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The 39 Clues: The Maze of Bones

The 39 Clues: The Maze of Bones

The 39 Clues is a series of ten books that tells the story of a world-wide treasure hunt. It reminds me a lot of National Treasure. You can solve puzzles and look for the 39 clues yourself by reading the books and playing online – you just might win a prize.

To find the 39 Clues:
Read the Books – Each 39 Clues book unlocks one Clue.
Collect the Cards – Game cards help reveal Clues.
Play the Game – Find Clues through online missions.

The first book is called The Maze of Bones. It was written by Rick Riordan – the author who writes the Percy Jackson books. The next nine books will follow one at a time through September 2010. (Number two comes out Dec. 2.)

The Maze of Bones starts off the adventure when Dan and Amy Cahill’s Grandmother dies and includes them in her will. At the reading of the will, Dan and Amy are given the choice of receiving a million dollars instantly or receiving the first of 39 clues that are hidden around the world. They are told that the clues will lead to the source of the family’s power. To accept the first clue means giving up the million dollars. It also means competing against other Cahill family members. Some family members are annoying, some mysterious, and some downright dangerous. Dan and Amy take the first clue of course and it’s up to them (and you) to find the clues. Try to do it without getting blown up, OK? Author: Rick Riordan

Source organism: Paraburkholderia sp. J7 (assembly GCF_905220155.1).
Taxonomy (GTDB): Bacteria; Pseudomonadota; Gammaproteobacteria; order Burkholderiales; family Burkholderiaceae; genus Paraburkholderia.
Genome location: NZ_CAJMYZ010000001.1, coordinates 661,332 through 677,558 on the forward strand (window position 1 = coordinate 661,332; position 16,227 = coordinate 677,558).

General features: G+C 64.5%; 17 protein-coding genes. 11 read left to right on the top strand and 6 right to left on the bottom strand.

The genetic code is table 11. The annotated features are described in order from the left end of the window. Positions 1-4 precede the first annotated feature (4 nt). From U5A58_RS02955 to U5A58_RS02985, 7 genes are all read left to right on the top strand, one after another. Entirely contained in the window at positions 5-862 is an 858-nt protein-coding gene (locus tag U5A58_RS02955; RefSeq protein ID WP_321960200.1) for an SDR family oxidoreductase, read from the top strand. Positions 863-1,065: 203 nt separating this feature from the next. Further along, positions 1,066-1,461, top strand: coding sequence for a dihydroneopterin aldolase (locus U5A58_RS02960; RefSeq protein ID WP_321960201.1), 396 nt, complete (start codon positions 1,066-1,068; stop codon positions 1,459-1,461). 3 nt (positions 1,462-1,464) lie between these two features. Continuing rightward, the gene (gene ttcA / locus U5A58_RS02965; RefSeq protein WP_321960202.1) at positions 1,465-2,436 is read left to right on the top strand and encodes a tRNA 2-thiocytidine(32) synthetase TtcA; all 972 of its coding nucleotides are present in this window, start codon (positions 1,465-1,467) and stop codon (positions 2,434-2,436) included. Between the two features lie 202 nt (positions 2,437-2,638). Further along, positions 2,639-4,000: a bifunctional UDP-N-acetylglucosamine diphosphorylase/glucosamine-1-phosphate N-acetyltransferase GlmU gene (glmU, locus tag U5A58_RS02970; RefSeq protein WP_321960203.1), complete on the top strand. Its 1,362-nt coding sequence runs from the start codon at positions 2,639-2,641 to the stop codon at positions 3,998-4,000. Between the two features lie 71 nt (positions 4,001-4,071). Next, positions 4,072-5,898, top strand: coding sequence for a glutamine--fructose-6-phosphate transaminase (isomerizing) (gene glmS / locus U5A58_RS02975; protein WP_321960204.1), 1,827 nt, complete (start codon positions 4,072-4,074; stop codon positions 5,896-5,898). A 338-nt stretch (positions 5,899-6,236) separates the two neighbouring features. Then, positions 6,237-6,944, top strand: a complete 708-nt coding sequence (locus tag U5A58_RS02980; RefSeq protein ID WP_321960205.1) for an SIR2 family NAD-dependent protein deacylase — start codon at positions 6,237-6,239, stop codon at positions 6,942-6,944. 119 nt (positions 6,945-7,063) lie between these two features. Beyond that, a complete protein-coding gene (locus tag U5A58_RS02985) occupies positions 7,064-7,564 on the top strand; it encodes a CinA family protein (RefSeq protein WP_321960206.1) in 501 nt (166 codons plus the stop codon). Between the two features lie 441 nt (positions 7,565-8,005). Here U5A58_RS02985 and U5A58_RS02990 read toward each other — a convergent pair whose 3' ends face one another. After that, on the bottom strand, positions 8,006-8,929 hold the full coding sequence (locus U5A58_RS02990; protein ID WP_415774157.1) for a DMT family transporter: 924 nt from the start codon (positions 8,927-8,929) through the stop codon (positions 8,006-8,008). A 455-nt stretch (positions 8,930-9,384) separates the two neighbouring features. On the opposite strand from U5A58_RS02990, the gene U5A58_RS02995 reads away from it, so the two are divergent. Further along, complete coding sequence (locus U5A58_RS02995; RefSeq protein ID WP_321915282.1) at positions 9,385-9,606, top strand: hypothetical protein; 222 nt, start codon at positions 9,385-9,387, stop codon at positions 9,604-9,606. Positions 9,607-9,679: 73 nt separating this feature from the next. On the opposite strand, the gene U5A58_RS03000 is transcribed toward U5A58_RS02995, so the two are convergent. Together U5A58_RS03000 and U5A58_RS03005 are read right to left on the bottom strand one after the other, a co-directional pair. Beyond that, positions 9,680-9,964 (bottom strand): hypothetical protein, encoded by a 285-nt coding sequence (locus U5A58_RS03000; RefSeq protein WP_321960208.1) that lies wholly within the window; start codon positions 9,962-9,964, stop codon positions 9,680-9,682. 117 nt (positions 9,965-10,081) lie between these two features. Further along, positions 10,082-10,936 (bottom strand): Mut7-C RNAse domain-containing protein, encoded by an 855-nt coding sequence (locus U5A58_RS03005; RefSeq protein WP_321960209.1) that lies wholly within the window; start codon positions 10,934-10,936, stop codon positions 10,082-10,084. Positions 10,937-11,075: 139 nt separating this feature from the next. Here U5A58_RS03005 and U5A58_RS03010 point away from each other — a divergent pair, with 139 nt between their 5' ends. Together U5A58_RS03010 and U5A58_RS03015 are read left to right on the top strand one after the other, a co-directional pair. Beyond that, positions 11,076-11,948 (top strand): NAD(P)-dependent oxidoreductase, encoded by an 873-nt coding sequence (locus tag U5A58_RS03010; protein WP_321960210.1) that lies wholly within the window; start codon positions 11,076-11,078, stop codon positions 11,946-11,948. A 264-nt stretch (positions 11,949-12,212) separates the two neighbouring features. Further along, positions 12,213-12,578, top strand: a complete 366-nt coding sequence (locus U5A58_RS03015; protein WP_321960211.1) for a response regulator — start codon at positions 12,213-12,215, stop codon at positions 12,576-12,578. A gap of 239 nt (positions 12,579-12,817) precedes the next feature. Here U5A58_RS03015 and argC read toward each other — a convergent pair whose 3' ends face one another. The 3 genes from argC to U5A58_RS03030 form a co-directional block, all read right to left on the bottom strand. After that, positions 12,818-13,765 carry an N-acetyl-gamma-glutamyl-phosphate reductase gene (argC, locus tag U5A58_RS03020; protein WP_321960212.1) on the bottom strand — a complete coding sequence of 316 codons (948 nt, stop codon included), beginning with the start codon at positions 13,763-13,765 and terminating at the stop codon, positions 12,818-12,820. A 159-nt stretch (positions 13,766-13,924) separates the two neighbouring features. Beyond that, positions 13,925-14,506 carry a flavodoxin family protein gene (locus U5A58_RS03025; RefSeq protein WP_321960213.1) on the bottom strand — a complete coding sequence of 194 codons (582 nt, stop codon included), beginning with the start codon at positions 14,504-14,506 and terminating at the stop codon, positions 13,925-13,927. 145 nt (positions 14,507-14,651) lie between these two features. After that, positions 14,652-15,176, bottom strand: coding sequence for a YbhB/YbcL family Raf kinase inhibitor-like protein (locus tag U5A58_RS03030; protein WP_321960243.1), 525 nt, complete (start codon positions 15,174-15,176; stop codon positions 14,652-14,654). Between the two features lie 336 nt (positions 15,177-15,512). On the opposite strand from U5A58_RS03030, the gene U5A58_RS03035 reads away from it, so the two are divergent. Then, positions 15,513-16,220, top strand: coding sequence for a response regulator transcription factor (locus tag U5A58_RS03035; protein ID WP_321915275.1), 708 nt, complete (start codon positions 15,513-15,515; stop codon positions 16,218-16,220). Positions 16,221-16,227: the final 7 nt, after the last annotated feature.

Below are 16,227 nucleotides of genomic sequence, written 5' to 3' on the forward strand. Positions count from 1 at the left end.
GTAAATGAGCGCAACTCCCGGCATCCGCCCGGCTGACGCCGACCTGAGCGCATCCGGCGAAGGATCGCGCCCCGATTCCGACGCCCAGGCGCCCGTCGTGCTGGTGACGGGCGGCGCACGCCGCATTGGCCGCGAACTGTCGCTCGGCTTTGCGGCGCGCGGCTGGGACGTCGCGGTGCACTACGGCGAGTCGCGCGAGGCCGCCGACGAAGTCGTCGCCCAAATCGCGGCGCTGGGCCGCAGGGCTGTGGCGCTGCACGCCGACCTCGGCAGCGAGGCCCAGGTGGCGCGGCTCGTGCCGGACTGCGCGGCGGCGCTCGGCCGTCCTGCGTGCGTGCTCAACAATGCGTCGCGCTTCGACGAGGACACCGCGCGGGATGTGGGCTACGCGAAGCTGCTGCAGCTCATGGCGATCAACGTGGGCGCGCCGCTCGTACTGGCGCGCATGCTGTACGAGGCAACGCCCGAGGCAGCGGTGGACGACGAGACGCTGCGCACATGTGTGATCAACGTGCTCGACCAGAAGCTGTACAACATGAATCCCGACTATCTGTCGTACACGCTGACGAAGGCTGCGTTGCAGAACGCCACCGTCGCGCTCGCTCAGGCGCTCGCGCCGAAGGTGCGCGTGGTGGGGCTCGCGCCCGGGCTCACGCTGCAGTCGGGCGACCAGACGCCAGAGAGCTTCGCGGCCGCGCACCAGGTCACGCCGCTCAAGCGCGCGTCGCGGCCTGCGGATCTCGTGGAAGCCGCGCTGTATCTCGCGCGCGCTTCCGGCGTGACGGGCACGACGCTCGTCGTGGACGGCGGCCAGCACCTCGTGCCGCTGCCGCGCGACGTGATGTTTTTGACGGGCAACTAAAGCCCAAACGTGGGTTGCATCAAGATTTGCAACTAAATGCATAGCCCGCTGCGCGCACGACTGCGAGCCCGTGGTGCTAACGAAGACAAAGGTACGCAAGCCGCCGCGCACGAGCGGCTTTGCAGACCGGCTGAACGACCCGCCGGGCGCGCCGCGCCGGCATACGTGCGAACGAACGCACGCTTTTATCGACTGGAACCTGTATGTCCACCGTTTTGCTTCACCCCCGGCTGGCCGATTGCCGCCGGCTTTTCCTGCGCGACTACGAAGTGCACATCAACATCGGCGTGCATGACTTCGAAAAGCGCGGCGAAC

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Staff Recommend – Mercedes and the Chocolate Pilot

Staff Recommend – Mercedes and the Chocolate Pilot

Mercedes and the Chocolate Pilot

A true story. It’s 1948 during the Berlin Airlift. Pilots, who three years earlier were bombing Berlin, are now in the business of saving Berliners from a slow, wintry starvation. One of those pilots is Lt. Gail Halvorsen. In addition to his deliveries of flour and coal, he parachutes Hershey Bars to the watching children. These children have never tasted candy.  Halvorsen’s kindness is a hit.  He receives fan mail, and in one letter, a child named Mercedes asks the “Chocolate Pilot” to please drop some candy at her house.  A knock on Mercedes’ door begins a unique friendship. Author: Margot Raven Illustrator: Gijsbert van Frankenhuyzen

Recommended by: Mike Hylton – Irvington Library

More Staff Recommends

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Geronimo Stilton: Valley of the Giant Skeletons

Geronimo Stilton: Valley of the Giant Skeletons

Valley of the Giant Skeletons

Geronimo Stilton’s cousin Trap shows up with a treasure map he found in a trunk belonging to the Stilton’s adventerous Uncle Wally – a rodent Indiana Jones.  Geronimo and Trap team up with Thea and Benjamin Stilton and travel to Mongolia and its famous Gobi Desert in search of the treasure.  They travel by plane, bus & camel, sleep in a Mongolian gher (tent) and sample delicious Mongolian food – sausages with steamed onion and meat ravioli.  Yum! Little do they know that they are not alone in the search for the buried treasure.  Out in the desert – danger awaits – and it isn’t just the heat, scorpions & sand storms!  Everybody wants this treasure – it’s huge! Author: Geronimo Stilton Illustrator: Claudio Cernuschi and Christian Aliprandi